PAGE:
- Anxiety & Stress
- Domestic Violence & Abuse
- Group Therapy
- Individual, Family & Relationships
- Pregnancy Support
- Self-Esteem & Personal Development
- Substance Abuse – Addictions & Gambling
- Trauma & PTSD
- Veteran Affairs
Medicare and private health insurance rebates available.
We offer a wide range of psychology and counselling services
Most of us feel anxious from time to time depending on the situation. In fact some anxiety can help us perform at an optimal level. Although anxiety can be a normal response to a stressful situation anxiety disorders, however, are different. Anxiety can manifest through a wide range of thinking, feeling and bodily responses.
The symptoms of anxiety can often develop gradually over time. Given that we all experience some anxiety, it can be hard to know how much is too much. They can cause such distress that it interferes with our ability to lead a normal life. There are many types of anxiety, and there is a range of symptoms for each.
Symptoms vary depending on the type of anxiety disorder, but general symptoms include:
- Feelings of panic, fear, and uneasiness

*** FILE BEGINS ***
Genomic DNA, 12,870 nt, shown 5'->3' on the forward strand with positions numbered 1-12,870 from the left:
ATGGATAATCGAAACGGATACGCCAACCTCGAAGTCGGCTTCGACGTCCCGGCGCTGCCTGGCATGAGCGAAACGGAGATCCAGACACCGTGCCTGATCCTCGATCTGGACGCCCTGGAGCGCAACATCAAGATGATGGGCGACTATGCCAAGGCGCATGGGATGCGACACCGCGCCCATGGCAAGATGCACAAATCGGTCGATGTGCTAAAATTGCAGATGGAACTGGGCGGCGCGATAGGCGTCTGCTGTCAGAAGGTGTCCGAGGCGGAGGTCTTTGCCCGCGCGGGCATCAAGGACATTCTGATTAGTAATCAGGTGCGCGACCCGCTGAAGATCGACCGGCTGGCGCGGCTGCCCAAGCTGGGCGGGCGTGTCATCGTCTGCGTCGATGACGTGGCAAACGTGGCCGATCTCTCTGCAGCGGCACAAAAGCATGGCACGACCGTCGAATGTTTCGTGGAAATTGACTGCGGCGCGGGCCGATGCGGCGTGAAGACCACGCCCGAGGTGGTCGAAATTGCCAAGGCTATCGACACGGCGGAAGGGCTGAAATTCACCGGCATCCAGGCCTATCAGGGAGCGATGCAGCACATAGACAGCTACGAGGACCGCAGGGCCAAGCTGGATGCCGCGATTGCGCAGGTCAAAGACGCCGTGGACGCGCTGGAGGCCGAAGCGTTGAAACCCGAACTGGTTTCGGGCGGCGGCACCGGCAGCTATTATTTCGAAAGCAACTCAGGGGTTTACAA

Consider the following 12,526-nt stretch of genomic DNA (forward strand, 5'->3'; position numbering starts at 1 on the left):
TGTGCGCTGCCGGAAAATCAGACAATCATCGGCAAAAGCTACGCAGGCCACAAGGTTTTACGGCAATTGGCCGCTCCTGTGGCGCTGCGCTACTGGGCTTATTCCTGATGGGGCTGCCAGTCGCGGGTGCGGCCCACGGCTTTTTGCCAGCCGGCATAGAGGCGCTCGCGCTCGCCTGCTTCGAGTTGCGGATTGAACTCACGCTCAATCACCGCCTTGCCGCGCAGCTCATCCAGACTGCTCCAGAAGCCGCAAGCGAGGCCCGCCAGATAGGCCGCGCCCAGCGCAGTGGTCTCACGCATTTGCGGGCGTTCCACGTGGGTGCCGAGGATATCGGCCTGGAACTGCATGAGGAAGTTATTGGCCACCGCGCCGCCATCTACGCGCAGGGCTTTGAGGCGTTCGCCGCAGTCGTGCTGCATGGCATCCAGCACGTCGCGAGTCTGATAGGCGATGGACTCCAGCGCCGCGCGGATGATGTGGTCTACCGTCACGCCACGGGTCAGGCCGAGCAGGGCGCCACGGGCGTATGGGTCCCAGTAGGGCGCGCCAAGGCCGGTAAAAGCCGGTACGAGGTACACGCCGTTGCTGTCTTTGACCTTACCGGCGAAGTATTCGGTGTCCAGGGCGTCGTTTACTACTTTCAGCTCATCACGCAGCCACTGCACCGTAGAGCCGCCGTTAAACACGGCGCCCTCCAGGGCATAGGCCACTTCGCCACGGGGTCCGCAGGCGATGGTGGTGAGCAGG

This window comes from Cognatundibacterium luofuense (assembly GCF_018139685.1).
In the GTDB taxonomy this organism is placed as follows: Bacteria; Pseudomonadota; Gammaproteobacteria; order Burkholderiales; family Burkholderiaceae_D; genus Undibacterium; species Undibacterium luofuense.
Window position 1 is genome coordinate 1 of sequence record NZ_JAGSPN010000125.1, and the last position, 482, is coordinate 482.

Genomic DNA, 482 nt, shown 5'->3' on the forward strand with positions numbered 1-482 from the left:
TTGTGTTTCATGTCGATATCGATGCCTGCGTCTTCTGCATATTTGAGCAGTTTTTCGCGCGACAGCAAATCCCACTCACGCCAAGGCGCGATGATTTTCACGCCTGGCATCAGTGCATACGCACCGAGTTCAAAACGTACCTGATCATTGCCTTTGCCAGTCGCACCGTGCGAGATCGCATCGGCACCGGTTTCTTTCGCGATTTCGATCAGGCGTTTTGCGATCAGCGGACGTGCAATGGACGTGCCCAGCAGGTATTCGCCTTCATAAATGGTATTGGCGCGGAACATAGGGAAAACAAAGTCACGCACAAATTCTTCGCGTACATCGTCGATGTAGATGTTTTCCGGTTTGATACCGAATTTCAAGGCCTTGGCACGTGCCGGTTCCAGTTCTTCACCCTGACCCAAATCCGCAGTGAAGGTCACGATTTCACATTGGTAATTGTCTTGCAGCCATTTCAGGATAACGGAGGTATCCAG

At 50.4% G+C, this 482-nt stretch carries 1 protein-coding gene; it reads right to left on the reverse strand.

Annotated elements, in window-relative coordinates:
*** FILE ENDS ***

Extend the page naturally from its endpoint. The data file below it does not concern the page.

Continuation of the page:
- Problems sleeping
- Cold or sweaty hands and/or feet
- Shortness of breath
- Heart palpitations
- An inability to be still and calm
- Dry mouth
- Numbness or tingling in the hands or feet
- Muscle tension
It is important to remember that you are not on your own if you are experiencing anxiety. There are different treatment strategies to treat anxiety depending on your particular situation.
Everyday we are exposed to a myriad number of events that have the potential of causing us stress. In a positive sense, stress can propel us into action and give us new perspectives around different issues and help us to maintain focus. In a negative sense stress is considered one of the major causes of health problems and, in extreme cases, death. In addition, not all of us will respond to the same stressful situation in the same way. What is important is identifying the different ways in which we interpret and react to events that leads us to feeling stressed.